DUBAI, (Reuters) – Emirates, Dubai’s flagship carrier, doubled its first-half profit, carried more passengers and surged ahead with its growth plans, leaving its struggling European and Asian rivals trailing.
The government-owned airline, along with other state-backed Gulf carriers Qatar Airways and Etihad Airways, has invested in new routes as European airlines, hit by high fuel costs and a global market slowdown, cut costs and shelve growth plans.
Emirates and its home base Dubai are betting that its location – a third of the world’s population is within a 4-hour flight radius – will continue to attract passenger traffic away from other global hubs such as London, New York and Singapore.
“Unlike its European rivals Emirates benefits from the pivotal geographic location of Dubai relative to the world’s growing markets,” said John Strickland, director of UK-based JLS Consulting.
“Its purpose built Dubai hub is also unconstrained compared to those in Europe and this provides Emirates with the critical mass to be able to offer thousands of itinerary choices which result in its high sustained load factors.”
Emirates said net profit was 1.7 billion dirhams ($462.8 million) in the six months to Sept. 30 compared with 836 million in the same period a year ago.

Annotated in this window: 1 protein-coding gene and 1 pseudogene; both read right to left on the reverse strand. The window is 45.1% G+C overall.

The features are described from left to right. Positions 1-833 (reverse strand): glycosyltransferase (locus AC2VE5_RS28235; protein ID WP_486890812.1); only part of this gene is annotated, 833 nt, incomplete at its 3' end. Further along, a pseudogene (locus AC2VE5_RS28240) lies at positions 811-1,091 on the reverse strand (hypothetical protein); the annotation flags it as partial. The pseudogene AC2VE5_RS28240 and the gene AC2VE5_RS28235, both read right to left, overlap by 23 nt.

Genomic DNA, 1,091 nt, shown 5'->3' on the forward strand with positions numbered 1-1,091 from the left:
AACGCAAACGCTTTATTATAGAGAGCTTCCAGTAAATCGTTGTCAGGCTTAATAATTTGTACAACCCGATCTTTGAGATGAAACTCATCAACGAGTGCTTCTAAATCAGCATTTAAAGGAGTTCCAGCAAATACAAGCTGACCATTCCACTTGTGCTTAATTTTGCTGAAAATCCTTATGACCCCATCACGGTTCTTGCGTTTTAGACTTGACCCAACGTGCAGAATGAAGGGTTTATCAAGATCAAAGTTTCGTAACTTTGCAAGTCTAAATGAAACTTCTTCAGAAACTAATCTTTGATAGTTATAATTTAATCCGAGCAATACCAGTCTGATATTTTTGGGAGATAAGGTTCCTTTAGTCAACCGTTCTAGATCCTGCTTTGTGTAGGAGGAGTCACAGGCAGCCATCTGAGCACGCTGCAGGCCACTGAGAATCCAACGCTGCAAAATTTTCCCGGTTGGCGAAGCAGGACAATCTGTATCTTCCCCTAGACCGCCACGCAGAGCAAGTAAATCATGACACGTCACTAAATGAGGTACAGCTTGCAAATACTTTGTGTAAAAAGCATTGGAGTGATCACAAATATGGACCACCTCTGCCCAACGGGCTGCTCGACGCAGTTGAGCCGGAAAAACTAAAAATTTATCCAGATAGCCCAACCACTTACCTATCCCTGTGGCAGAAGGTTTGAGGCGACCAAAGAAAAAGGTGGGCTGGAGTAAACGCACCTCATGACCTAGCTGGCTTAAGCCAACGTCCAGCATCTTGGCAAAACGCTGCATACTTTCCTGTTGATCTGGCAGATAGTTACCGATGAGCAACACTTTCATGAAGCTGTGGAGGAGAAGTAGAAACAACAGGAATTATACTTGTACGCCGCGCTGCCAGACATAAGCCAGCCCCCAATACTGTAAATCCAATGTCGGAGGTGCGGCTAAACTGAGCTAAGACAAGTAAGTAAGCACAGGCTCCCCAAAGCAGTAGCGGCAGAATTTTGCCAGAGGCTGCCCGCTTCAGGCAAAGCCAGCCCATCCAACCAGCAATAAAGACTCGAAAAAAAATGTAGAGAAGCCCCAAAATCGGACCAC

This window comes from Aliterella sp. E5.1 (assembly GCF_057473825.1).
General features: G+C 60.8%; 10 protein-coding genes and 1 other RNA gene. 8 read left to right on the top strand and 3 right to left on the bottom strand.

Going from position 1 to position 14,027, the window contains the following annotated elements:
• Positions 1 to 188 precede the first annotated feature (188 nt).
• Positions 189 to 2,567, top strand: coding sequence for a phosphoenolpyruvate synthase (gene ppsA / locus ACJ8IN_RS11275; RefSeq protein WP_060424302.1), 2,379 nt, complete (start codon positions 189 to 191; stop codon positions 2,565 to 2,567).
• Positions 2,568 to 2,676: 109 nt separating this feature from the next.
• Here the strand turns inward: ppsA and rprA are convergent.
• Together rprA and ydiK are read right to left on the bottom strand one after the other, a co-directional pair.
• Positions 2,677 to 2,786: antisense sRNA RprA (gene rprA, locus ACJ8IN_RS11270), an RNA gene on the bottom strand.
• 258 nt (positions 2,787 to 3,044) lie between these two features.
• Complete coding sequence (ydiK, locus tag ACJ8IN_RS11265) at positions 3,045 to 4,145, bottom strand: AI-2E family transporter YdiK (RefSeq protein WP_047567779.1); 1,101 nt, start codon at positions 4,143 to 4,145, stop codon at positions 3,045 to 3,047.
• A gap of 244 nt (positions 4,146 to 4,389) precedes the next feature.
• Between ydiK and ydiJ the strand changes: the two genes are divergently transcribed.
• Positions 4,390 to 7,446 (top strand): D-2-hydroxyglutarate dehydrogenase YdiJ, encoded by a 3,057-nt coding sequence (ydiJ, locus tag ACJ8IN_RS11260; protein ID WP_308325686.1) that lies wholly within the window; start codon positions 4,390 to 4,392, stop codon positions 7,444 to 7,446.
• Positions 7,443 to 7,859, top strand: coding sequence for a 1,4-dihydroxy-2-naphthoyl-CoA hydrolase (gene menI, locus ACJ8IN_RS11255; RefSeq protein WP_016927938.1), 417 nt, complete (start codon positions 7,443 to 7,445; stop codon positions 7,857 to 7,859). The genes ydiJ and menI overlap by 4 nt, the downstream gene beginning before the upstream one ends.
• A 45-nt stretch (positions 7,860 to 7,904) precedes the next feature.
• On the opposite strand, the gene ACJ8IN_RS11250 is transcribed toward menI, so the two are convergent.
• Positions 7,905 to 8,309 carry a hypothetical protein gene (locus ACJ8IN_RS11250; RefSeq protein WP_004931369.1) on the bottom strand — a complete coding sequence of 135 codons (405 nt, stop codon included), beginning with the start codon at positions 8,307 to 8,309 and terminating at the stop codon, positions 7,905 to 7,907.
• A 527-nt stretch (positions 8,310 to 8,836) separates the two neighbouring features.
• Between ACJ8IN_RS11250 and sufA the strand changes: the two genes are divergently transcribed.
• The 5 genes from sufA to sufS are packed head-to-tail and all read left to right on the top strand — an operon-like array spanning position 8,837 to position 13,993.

International Airlines Group, the owner of British Airways and a competitor to Emirates, posted a 96 percent drop in its 9-month profit on Friday and said it would axe almost a quarter of its Spanish airline Iberia workforce.
European rival Deutsche Lufthansa unveiled a cost cutting drive in October while Asian giant Singapore Airlines also saw profits drop in the second quarter.
Emirates entered a 10-year alliance with Qantas Airways in September, as it looked to compete with Abu Dhabi’s Etihad Airways for a share of Australia’s market.
It has launched 15 new destination since Sept last year.
Emirates has carried 18.7 million passengers since April 1, up 15.4 percent from a year ago. Revenue was 35.4 billion dirhams, up 17 percent on the same period last year.
High fuel costs accounted for 39 percent of expenditure, Sheikh Ahmed bin Saeed Al Maktoum, the chairman and chief executive of Emirates said in a statement.
Profits for the wider Emirates Group, including airline services arm Dnata, was 2.1 billion dirhams, up from 1.3 billion dirhams a year earlier.
Cash assets fell to 15.2 billion dirhams after the airline repaid a 2 billion dirham sukuk, or Islamic bond in June.
The airline said in a separate emailed response that it was investigating the cause of an engine fault which resulted in an A380 Emirates jet bound for Dubai being forced to return to Australia on Sunday night but gave no further comment.
Emirates’ President Tim Clark said last week that Emirates would consider replacing its planned fleet of 175 Boeing 777s with a new version of the plane if it meets all the airline’s needs.
Middle Eastern carriers gained market share during the first eight months of the year, with passenger traffic rising 17.1 percent and cargo demand increasing 14 percent from a year ago, IATA said in September.
Emirates said on Monday that passenger traffic, measured in revenue passenger kilometres, was up 17.8 percent in the six months to Sept. 30, with passenger seat factor averaging 80 per cent, slightly above last year’s 79 percent.